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Avdiivka (Ukraine) (AFP) – Only a fraction of the apartments in Anna Velichko’s shell-scarred tower are habitable after years of a war in Ukraine that could become even more brutal if Russia invades.
The 39-year-old lives in one of them on the ninth floor.
From his rickety perch overlooking the front line of the escalating conflict in Eastern Europe, Velichko has a clear view of Donetsk and the Russian-backed rebels who regularly fire on residents of his town of Avdiivka.
“Right now they are shooting as hard as they did in 2015,” Velichko says, referring to the second year of the separatist conflict in eastern Ukraine, when dozens of people were dying every day.
The official toll, though disputed, is still low, with one civilian and two Ukrainian soldiers confirmed to have been killed by Kiev last week.
But Velichko’s fury with Russian President Vladimir Putin and Western-backed Ukrainian leader Volodymyr Zelensky is enormous.
“I want to slap Putin and Zelensky,” she says as fears of an all-out war between Russia and Ukraine grow day by day, even hour by hour.
“I want them to finally sit down and agree to end this war,” she says.
Ready to run
Putin told an emergency meeting of his security council that he would decide later on Monday to recognize the independence of the two breakaway Ukrainian regions of Donetsk and Lugansk.
There is no doubt that he will. What remains unclear is what this recognition will entail.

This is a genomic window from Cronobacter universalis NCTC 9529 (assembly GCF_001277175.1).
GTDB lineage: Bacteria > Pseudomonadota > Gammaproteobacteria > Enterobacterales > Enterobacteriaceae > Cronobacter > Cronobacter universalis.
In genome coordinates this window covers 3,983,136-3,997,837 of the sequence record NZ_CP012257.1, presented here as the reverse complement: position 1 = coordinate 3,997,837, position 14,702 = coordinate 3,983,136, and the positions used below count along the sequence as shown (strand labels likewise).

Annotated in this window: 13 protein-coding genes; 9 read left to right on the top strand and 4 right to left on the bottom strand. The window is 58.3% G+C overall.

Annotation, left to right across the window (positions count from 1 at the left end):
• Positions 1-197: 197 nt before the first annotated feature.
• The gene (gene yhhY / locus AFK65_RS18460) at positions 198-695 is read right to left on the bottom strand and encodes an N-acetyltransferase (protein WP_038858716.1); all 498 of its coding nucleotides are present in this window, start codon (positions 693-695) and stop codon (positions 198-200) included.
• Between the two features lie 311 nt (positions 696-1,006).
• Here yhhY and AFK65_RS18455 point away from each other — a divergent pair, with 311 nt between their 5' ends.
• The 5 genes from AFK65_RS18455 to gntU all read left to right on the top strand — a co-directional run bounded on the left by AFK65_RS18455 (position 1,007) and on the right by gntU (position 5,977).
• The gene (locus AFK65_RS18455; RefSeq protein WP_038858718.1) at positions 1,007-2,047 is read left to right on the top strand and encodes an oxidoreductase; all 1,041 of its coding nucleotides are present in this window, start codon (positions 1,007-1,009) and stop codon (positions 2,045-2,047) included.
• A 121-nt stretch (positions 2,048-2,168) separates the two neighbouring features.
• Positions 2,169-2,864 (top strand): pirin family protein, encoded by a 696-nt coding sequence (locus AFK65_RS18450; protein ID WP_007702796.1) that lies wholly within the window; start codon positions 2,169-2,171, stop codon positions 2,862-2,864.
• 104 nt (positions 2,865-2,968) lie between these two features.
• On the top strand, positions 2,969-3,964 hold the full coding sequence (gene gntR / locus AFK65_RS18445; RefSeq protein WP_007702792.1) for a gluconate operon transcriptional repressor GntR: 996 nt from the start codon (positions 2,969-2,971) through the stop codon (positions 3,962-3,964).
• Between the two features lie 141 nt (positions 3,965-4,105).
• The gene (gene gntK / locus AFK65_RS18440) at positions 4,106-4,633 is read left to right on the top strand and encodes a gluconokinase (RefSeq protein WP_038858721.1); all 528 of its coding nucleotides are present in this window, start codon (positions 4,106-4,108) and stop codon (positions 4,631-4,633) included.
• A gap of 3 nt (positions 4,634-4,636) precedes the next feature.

The big fear in government-held territory along the Ukrainian front is that it will lead to the arrival of Russian troops, who would be officially invited to protect pro-Moscow leaders and their territory.
The key unanswered question is whether Putin is prepared to recognize only rebel-held areas as independent, or the broader pre-war administrative regions of Donetsk and Lugansk, which include land held by Kiev.
The separatists only control the eastern parts of Donetsk and Lugansk.
A Kremlin reconnaissance of the entire region could pave the way for a direct clash between Russian and Ukrainian troops along the current frontline, which includes towns like Avdiivka.
Residents are preparing for the worst.
Retired Tetyana Polishchuk kept her apartment through some of the fiercest months of the war. But now she packs her emergency bug out bag, ready to run.
“They started shooting a lot more,” the 67-year-old said. “Because of the possible Russian invasion, I even packed my bags. I put them near the door, to be ready.”
But Yevgeniy Tsyganok says he has nowhere to go after relocating his family to Avdiivka in the weeks after his hometown of Donetsk was captured by rebels in 2014.
“Sometimes a really big shell or something goes through and you feel it with your whole body,” the 27-year-old explains.
“But we can’t run away from here because my parents are over there, in Donetsk,” he said. “They can’t go anywhere, and I feel like I can’t either. This is our land.”
© 2022 AFP